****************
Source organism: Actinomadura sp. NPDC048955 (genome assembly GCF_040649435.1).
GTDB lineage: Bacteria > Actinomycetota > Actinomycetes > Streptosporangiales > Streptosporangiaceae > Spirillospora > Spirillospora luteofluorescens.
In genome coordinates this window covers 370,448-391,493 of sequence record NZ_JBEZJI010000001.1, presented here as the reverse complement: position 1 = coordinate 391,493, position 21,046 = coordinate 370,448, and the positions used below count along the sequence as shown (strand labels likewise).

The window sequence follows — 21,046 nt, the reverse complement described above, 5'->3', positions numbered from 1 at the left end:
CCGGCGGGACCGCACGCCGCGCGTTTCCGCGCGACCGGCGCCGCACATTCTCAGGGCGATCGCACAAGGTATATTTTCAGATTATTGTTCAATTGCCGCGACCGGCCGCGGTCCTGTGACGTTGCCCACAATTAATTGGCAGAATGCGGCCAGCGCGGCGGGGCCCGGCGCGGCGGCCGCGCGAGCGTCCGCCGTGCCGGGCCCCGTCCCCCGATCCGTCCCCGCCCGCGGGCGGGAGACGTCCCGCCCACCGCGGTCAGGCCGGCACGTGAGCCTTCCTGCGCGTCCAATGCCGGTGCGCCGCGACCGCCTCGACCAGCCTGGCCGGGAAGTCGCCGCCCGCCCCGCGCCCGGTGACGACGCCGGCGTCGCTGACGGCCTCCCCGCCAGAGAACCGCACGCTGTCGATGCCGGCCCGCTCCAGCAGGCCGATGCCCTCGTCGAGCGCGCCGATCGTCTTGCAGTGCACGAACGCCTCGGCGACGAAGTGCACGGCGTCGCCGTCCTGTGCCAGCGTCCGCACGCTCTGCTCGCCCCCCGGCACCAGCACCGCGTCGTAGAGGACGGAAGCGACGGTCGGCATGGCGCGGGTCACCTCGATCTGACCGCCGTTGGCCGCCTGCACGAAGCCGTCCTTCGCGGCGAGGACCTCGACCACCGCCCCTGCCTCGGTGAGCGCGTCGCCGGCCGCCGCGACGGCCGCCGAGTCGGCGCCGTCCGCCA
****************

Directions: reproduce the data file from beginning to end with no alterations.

Source organism: Actinomadura sp. NPDC048955 (genome assembly GCF_040649435.1).
GTDB lineage: Bacteria > Actinomycetota > Actinomycetes > Streptosporangiales > Streptosporangiaceae > Spirillospora > Spirillospora luteofluorescens.
In genome coordinates this window covers 370,448-391,493 of sequence record NZ_JBEZJI010000001.1, presented here as the reverse complement: position 1 = coordinate 391,493, position 21,046 = coordinate 370,448, and the positions used below count along the sequence as shown (strand labels likewise).

The window sequence follows — 21,046 nt, the reverse complement described above, 5'->3', positions numbered from 1 at the left end:
CCGGCGGGACCGCACGCCGCGCGTTTCCGCGCGACCGGCGCCGCACATTCTCAGGGCGATCGCACAAGGTATATTTTCAGATTATTGTTCAATTGCCGCGACCGGCCGCGGTCCTGTGACGTTGCCCACAATTAATTGGCAGAATGCGGCCAGCGCGGCGGGGCCCGGCGCGGCGGCCGCGCGAGCGTCCGCCGTGCCGGGCCCCGTCCCCCGATCCGTCCCCGCCCGCGGGCGGGAGACGTCCCGCCCACCGCGGTCAGGCCGGCACGTGAGCCTTCCTGCGCGTCCAATGCCGGTGCGCCGCGACCGCCTCGACCAGCCTGGCCGGGAAGTCGCCGCCCGCCCCGCGCCCGGTGACGACGCCGGCGTCGCTGACGGCCTCCCCGCCAGAGAACCGCACGCTGTCGATGCCGGCCCGCTCCAGCAGGCCGATGCCCTCGTCGAGCGCGCCGATCGTCTTGCAGTGCACGAACGCCTCGGCGACGAAGTGCACGGCGTCGCCGTCCTGTGCCAGCGTCCGCACGCTCTGCTCGCCCCCCGGCACCAGCACCGCGTCGTAGAGGACGGAAGCGACGGTCGGCATGGCGCGGGTCACCTCGATCTGACCGCCGTTGGCCGCCTGCACGAAGCCGTCCTTCGCGGCGAGGACCTCGACCACCGCCCCTGCCTCGGTGAGCGCGTCGCCGGCCGCCGCGACGGCCGCCGAGTCGGCGCCGTCCGCCA